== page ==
“On 12 March 1879 on the Intombe River, South Africa (Zulu War), during an attack by very large numbers of the enemy, Colour-Sergeant Booth rallied a few men on the south bank of the river and covered the retreat of 50 soldiers and others for a distance of three miles. Had it not been for the coolness displayed by this NCO not one man would have escaped. He later achieved the rank of Colour Sergeant.”

He is buried in St Michael’s Churchyard, Brierley Hill, Staffordshire.

Anthony Clarke Booth VC 21/04/1846 - 08/12/1899 Brierley Hill, Staffordshire

Anthony Clarke Booth VC

© DRW 2015 – 2018. Created 23/09/2015. Image courtesy of Mark Green of Victoriacrossonline.

Updated: 10/01/2018 — 07:56

Lt Teignmouth Melvill and Lt Nevill Coghill

The Memorial to Lt Teignmouth Melvill (08/09/1842 – 22/01/1879) and Lt Nevill Josiah Aylmer Coghill (25/01/1852 – 22/01/1879) at Fugitive’s Drift, below Itchiane Hill. Photograph by Ian Uys. More information on the deaths of these two recipients at Rorke’s Drift may be found at the Rorkes Drift VC Website 

The Memorial to Lt Teignmouth Melvill and Lt Nevill Coghill

The Memorial to Lt Teignmouth Melvill and Lt Nevill Coghill

The Citation, recorded in the London Gazette of Issue: 27986, Page: 325, reads:

“Lieutenant Teignmouth Melvill, 24th Foot.

Lieutenant Nevill Josiah Aylmer Coghill, 24th Foot.

Lieutenant Melvill, of the 1st Battalion 24th Foot, on account of the gallant efforts made by him to save the Queen’s Colour of his Regiment after the disaster at Isandlwanha, and also Lieutenant Coghill, 1st Battalion 24th Foot, on account of his heroic conduct in endeavouring to save his brother officer’s life, would have been recommended to Her Majesty for the Victoria Cross had they survived.” 

A further Citation, recorded in the London Gazette of Issue: 24717, Page: 3178, reads:

“MEMORANDUM.

Lieutenant Melville, of the 1st Battalion 24th Foot, on account of the gallant efforts made by him to save the Queen’s Colour of his Regiment after the disaster at tsandlwanha, and also Lieutenant Coghill, 1st Battalion 24th Foot,-on account of hi& heroic conduct in endeavouring-to save his brother1 officer’s life, would have been recommended to Her Majesty for the Victoria Cross had they survived.”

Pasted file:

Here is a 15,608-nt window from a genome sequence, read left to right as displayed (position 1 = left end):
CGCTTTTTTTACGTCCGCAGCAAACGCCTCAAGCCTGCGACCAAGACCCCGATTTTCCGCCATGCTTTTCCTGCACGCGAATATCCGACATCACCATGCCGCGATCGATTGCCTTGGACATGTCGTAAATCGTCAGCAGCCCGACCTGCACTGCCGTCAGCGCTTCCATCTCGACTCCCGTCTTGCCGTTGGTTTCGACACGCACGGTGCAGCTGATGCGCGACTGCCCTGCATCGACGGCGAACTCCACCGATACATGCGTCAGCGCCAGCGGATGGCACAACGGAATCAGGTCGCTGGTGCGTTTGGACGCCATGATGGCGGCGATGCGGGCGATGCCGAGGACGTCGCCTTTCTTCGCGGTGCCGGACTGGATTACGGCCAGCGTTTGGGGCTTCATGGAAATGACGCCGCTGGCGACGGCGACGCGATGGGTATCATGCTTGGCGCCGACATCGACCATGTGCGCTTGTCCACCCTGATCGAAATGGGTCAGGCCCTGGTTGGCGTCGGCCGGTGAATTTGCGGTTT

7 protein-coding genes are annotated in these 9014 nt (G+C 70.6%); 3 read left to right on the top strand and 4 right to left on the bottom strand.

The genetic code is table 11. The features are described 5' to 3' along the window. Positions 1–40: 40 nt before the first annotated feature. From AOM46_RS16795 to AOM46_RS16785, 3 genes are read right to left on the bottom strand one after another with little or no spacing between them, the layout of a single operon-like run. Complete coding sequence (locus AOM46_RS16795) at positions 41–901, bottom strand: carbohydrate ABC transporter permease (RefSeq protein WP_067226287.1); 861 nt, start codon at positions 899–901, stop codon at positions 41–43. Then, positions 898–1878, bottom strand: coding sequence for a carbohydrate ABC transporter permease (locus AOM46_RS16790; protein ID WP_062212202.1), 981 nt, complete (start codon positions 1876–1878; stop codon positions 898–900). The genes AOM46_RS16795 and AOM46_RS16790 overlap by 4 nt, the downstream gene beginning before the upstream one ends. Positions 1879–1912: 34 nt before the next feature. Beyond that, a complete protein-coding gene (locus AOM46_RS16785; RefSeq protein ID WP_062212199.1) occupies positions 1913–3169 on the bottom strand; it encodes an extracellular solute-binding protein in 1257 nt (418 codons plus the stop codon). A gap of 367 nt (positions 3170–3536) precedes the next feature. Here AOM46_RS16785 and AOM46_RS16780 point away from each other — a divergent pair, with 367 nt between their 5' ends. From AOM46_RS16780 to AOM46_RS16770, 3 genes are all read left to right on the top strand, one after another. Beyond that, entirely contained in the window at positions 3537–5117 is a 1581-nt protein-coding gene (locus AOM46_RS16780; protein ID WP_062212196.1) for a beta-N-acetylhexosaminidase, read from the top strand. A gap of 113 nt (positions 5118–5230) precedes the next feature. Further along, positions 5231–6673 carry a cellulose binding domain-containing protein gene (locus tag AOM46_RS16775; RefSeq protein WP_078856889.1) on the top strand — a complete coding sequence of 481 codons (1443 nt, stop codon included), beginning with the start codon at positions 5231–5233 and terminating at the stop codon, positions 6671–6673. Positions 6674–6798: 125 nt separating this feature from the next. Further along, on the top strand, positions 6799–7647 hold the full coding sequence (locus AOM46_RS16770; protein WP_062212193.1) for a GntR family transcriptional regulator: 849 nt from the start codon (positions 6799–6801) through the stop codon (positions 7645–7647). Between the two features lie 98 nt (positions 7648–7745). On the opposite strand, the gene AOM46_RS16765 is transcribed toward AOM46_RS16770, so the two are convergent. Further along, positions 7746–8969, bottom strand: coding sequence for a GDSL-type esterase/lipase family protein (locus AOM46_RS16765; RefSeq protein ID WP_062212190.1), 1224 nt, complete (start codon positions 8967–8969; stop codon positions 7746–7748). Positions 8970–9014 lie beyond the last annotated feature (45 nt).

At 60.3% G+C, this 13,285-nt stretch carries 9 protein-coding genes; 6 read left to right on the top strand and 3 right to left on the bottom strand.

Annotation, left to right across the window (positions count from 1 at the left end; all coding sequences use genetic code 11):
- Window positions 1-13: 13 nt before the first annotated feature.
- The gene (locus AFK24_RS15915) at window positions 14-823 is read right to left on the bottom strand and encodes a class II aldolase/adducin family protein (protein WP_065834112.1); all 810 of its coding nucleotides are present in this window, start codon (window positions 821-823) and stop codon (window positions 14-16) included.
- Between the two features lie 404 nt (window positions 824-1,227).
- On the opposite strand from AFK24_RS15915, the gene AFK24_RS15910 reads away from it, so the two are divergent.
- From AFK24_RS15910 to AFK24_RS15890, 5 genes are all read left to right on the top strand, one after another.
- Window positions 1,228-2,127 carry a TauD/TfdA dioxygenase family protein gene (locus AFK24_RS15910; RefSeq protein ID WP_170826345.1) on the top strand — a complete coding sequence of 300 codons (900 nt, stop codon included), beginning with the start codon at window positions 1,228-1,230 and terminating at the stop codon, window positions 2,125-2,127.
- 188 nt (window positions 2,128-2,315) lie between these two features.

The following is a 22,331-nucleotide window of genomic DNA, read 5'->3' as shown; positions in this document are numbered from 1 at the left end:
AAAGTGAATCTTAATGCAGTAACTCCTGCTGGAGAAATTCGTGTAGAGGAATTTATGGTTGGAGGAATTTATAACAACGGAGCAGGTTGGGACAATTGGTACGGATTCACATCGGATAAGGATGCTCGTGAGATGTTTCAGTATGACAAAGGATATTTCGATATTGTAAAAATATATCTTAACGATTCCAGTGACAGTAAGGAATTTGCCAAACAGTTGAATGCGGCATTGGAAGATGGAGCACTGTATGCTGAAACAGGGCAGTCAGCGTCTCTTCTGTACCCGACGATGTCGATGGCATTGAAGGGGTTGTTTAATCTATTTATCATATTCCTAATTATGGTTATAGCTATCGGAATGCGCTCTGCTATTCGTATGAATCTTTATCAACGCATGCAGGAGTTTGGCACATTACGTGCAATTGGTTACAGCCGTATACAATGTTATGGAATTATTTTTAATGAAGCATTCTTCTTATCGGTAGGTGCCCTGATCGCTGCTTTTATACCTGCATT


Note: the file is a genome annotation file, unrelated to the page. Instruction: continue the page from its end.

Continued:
After the Zulu massacre at the Battle of Isandhlwana, South Africa, Lieutenant Melvill made a gallant effort to save the Regimental Colours. He and Lieutenant Coghill, who had tried to help, were pursued by Zulu warriors and they experienced great difficulty trying to escape across the swollen River Buffalo. The two officers were overtaken by the Zulus and after a short but gallant struggle the two officers were overpowered and killed. The Regimental Colour, which had gone drifting downstream during the struggle, was retrieved from the River Buffalo 10 days later.

Fugitives Drift Memorial Cross

Fugitives Drift Memorial Cross

Isandhlwana

Panoramic view. (1397×394)

© DRW 2011-2018. Created 04/10/2011. Moved to blog 10/01/2015. Edited 17/05/2017. Image of memorial by Ian Uys, image of cross  http://creativecommons.org/licenses/by-sa/3.0/, Isandhlwana images by Tony Wood. 

Updated: 08/01/2018 — 08:00

Henry Cecil Dudgeon D’Arcy VC.

Henry Cecil Dudgeon D’Arcy (11/08/1850  – 10/1881) was awarded the Victoria Cross for his actions on 3 July 1879 at Ulundi, South Africa during the Zulu War.

The Citation, recorded in the London Gazette of ssue: 24769, Page: 5830, reads:

“Frontier Light Horse, Captain (now Commandant) Cecil D’Arcy,

For his gallant conduct on the 3rd July, 1879, during the reconnaissance made before Ulundi by the Mounted Corps, in endeavouring to rescue Trooper Raubenheim of the Frontier Light Horse, who fell from his horse as the troops were retiring. Captain D’Arcy, though the Zulus were close upon them, waited for the man to mount behind him; the horse kicked them both off, and although much hurt by the fall and quite alone, Captain D’Arcy cooly endeavoured to lift the trooper, who was stunned, on to the horse, and it was only when he found that he had not the strength to do so that he mounted and rode off.

His escape was miraculous as the Zulus had actually closed upon him.”

He apparently left the house of Rev. Taberer in the Cape Province where he was staying to recuperate during the night of 6–7 August 1881, and his remains were found early the next year, although reports indicate that he may have faked his own death. (https://en.wikipedia.org/wiki/Cecil_D%27Arcy). He is buried in a family plot in King Williams Town; Section D, Grave 32-33.

Grave inscription for Capt HCD D'Arcy VC.

Grave inscription for Capt HCD D’Arcy VC.

© DRW 2014 – 2018. Created 07/12/2014. Edited 17/05/2017. Image is courtesy of Terry Cawood 

Updated: 08/01/2018 — 07:51